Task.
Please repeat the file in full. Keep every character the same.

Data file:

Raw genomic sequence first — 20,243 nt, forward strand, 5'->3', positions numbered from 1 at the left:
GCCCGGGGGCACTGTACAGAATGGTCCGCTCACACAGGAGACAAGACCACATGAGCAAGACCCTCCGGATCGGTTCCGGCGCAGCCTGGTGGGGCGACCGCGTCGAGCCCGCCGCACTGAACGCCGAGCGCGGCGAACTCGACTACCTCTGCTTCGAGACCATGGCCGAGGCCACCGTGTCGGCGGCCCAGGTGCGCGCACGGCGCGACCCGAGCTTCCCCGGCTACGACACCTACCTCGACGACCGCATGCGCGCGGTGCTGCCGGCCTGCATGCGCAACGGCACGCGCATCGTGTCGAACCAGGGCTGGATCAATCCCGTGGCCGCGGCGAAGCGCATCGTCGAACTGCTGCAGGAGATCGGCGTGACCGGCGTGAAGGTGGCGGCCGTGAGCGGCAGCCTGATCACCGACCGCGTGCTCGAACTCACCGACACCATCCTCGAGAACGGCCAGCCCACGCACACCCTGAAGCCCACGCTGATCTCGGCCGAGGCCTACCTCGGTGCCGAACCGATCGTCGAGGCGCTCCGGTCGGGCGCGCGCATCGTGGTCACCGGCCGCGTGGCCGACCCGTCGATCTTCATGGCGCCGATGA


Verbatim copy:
Raw genomic sequence first — 20,243 nt, forward strand, 5'->3', positions numbered from 1 at the left:
GCCCGGGGGCACTGTACAGAATGGTCCGCTCACACAGGAGACAAGACCACATGAGCAAGACCCTCCGGATCGGTTCCGGCGCAGCCTGGTGGGGCGACCGCGTCGAGCCCGCCGCACTGAACGCCGAGCGCGGCGAACTCGACTACCTCTGCTTCGAGACCATGGCCGAGGCCACCGTGTCGGCGGCCCAGGTGCGCGCACGGCGCGACCCGAGCTTCCCCGGCTACGACACCTACCTCGACGACCGCATGCGCGCGGTGCTGCCGGCCTGCATGCGCAACGGCACGCGCATCGTGTCGAACCAGGGCTGGATCAATCCCGTGGCCGCGGCGAAGCGCATCGTCGAACTGCTGCAGGAGATCGGCGTGACCGGCGTGAAGGTGGCGGCCGTGAGCGGCAGCCTGATCACCGACCGCGTGCTCGAACTCACCGACACCATCCTCGAGAACGGCCAGCCCACGCACACCCTGAAGCCCACGCTGATCTCGGCCGAGGCCTACCTCGGTGCCGAACCGATCGTCGAGGCGCTCCGGTCGGGCGCGCGCATCGTGGTCACCGGCCGCGTGGCCGACCCGTCGATCTTCATGGCGCCGATGA